John Paxson and Gar Forman Address Media
"The landscape is such that to make significant change right now will be difficult. To think that we could just up and massively move pieces and parts is not realistic."
Bulls management Wednesday explained, and there was news, there was what was known, and mostly, hardly unsurprisingly, uncertainty going forward. Which actually was not that surprising.
The news was that the Bulls intend to bring back Rajon Rondo, who has a team option and relatively small buyout in his contract.
“There’s a really good chance that we bring Rajon back and for these reasons,” said Executive Vice President of Basketball Operations John Paxson. “As we get younger, it’s still really important to have quality veterans around your young players. To a man, our young people loved Rajon. He was great in the locker room. He was great off the court with these guys. He took them under his wing in a lot of ways, and he was responsible for a lot of the good things that came from them. We have a lot of respect for Rajon, especially how he believes in the game. He used to drag guys into the weight room, and he held them accountable in a lot of ways. We really take a lot from him.”
What was known was the return of coach Fred Hoiberg, which Paxson supported with emphasis.
“Fred’s our coach. He’ll be back,” Paxson said in his opening statement.
“We made a commitment to Fred. Whether we’ve given him (the right roster), maybe we haven’t. I mentioned to you last year that I view young coaches in this league like young players. They have to develop and grow, too. I’m not going to get into the specifics about things we’ve seen. I think Fred’s challenge this offseason is to find ways to be a better leader. I think he showed progress in that area. The team did rally around him at times. But again, that’s part of the process, too. We made the commitment to him. We support him. And we’re in this with him. That’s how an organization has to work."
A big part of that uncertainty, meanwhile, is the option Dwyane Wade has on whether to return as the highest paid player on the team at $23.8 million. It’s Wade’s option, and though he doesn’t have to tell the team until after the draft, he seemed to indicate at his post season session with reporters he will return. Wade said then he could see himself, if necessary, being a mentor to young players. In other words, “Are you giving up $24 million to hang out with LeBron? Not me.”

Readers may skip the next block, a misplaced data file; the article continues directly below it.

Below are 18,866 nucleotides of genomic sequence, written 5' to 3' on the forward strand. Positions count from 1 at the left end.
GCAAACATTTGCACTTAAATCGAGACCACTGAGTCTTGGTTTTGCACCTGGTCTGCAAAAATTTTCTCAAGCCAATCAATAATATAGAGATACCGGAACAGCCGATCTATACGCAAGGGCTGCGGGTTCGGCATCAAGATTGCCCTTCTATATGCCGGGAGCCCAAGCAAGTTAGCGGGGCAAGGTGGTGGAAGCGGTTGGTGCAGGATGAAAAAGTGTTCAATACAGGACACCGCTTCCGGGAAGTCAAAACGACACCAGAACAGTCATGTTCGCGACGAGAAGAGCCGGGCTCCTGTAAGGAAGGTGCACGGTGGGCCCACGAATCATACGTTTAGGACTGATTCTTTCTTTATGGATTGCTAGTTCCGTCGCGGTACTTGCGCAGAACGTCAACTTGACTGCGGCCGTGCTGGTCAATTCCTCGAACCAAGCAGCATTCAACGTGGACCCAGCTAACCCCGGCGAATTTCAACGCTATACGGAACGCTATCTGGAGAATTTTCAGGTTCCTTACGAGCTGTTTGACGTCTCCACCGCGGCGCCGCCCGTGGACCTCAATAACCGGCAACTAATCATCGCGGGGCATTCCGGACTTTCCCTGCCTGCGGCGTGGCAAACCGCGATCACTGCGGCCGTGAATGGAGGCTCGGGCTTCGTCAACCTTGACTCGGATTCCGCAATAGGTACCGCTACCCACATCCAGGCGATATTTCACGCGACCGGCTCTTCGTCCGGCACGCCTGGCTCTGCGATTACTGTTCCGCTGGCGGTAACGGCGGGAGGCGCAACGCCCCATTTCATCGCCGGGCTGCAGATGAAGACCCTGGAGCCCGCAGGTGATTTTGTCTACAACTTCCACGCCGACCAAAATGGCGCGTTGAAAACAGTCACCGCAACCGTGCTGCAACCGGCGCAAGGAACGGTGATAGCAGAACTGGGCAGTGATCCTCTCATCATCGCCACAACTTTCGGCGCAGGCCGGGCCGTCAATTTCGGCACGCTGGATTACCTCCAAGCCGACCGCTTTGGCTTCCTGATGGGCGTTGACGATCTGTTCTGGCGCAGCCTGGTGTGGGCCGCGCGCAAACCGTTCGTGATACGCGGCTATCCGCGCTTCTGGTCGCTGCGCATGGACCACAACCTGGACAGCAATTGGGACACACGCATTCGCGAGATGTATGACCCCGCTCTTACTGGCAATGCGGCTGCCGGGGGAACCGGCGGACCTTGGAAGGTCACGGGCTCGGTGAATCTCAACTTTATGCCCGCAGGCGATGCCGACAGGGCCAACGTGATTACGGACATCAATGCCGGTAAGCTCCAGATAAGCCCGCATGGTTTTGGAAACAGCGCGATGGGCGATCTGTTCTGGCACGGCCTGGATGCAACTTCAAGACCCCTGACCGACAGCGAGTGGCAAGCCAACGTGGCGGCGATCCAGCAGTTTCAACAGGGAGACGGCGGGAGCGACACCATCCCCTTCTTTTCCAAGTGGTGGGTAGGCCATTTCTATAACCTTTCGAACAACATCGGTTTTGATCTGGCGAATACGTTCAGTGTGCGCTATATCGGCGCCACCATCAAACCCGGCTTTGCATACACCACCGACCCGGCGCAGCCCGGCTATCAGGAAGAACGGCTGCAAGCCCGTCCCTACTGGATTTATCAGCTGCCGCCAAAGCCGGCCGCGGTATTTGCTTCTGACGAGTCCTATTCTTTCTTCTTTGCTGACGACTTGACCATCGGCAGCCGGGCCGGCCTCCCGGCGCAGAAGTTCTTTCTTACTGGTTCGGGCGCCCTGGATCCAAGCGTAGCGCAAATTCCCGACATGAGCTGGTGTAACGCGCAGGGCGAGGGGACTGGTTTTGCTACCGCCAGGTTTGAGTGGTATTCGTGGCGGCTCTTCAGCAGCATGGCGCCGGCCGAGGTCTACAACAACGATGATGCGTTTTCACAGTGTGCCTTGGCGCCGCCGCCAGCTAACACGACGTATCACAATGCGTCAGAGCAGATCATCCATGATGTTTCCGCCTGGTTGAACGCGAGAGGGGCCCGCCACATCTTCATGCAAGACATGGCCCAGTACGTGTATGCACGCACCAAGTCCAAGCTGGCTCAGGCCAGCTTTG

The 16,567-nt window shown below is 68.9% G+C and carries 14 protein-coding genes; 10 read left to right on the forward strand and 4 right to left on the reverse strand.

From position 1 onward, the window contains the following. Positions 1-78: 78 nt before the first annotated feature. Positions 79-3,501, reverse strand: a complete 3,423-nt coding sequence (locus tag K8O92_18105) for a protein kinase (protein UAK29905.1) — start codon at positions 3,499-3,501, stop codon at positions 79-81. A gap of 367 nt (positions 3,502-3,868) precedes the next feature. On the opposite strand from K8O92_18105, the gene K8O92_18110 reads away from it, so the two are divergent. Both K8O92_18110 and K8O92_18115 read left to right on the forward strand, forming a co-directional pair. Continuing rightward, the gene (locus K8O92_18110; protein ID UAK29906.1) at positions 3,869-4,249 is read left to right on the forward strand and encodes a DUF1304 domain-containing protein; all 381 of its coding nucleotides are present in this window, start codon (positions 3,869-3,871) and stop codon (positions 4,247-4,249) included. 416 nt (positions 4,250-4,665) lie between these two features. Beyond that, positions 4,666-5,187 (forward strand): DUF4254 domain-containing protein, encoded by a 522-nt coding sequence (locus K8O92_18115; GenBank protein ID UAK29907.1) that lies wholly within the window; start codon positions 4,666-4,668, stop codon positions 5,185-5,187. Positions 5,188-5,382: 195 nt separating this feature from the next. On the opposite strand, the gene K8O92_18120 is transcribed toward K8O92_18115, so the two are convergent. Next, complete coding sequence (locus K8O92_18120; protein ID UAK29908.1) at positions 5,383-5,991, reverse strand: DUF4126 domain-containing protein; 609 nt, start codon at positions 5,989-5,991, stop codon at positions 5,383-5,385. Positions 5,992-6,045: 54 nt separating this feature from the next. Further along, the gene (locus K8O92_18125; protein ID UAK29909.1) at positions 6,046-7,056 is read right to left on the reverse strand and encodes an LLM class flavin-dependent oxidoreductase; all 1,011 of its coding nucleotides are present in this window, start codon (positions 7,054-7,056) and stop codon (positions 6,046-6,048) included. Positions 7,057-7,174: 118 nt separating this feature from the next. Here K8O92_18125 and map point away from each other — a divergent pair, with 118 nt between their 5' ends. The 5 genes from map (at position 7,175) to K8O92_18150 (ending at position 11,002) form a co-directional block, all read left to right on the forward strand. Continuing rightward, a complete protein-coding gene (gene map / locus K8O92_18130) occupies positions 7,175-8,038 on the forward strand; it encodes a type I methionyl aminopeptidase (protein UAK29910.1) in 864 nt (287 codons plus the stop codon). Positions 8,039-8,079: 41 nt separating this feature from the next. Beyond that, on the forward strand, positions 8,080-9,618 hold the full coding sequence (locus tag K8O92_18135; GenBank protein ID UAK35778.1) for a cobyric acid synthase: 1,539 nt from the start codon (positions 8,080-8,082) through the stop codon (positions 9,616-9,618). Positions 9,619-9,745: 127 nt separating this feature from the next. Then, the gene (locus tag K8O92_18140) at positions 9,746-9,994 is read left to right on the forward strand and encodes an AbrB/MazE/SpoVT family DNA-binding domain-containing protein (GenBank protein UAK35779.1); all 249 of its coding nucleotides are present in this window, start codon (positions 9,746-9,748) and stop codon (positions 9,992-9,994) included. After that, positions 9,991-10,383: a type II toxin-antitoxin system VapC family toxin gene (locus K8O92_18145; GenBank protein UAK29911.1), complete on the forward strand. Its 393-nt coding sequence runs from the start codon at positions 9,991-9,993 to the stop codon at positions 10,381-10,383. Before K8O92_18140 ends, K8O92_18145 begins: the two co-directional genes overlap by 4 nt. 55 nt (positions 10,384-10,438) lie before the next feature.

It also seemed like the Bulls would try to retain restricted free agent Nikola Mirotic.
“We value Niko,” said General Manager Gar Forman. “Niko made it clear that he wants to be in Chicago. We made it clear that we would like for him to be in Chicago. When those things align, you hope you can get something done when July 1 comes. We certainly would hope that Niko would be back.” Forman also said the Bulls hoped to retain fellow free agent Cristiano Felicio, though, again depending on a potential offer.
Which didn’t provide any greater clarity to the question of whether the team will/would want to/would even consider trading Jimmy Butler. Not because they don’t believe he is their best player. Paxson basically said without hesitation, there’s no one close.
But how do you get off a 41-41 treadmill?
“When we signed (Rondo and Wade) last year they understood what they were coming to,” reminded Paxson. “We had already made the deal for Robin (Lopez), so they understood what the deal was. We haven’t altered from that course. Dwyane has an option and we’re going to sit down with him and talk to him about all of this. The thing with Jimmy is all of us would love to go out and get another a superstar player to go along with him, but right now the situation we’re in, the salaries we have, that type of thing, that’s a difficult thing for us to manage.
“Jimmy is far and away our best player,” Paxson reiterated. “He’s an all-NBA type guy. His work ethic, as most people know, is one of the best in the league. Our job, you always have to keep things open. We’re going to sit down with Jimmy again. We’re going to talk to him and we’re going to define to him, with him, our thoughts. That’s not for today. We respect Jimmy, we respect his opinion and we will sit down and talk with him.”
Which sounded like the obvious, which seems to have occurred: We’re not with our record in position to make anyone untouchable. But you better knock us over. No one has come close to doing so.
Which could pretty much leave little, if any, room to pursue free agents. And though the Bulls have to consider all options after a .500 season, it sounded a lot like another season to be patient and then perhaps with substantial salary cap room after next season—and most teams without similar financial availability—strike. After all, it’s not like the Cavs and Warriors are quite close to being spent yet.
“We’ve got a lot of guys under contract. The landscape is such that to make significant change right now will be difficult. To think that we could just up and massively move pieces and parts is not realistic. We made the statement last year we were investing in the young guys. I know it sounds like a broken record, but it’s the truth. We brought in five young kids on our roster, two that we’re going to add (their pick in this draft and Sacramento’s second). It’s not about what leads us to believe we don’t need change. We know change is a part of this, but we don’t want to change without knowing exactly what we have. I don’t feel that we’ve given our young kids a chance to see. We know we’re on the line for that. We scout them. We drafted them. We traded for them. That’s part of the job. But we have to give them an opportunity."
No one is saying they still could be playing if Rondo wasn’t hurt against Boston. They lost. But if there doesn’t seem like there will be any obvious change in abandoning the current roster, there will be changes, and it could be the kind that help turn average into much better.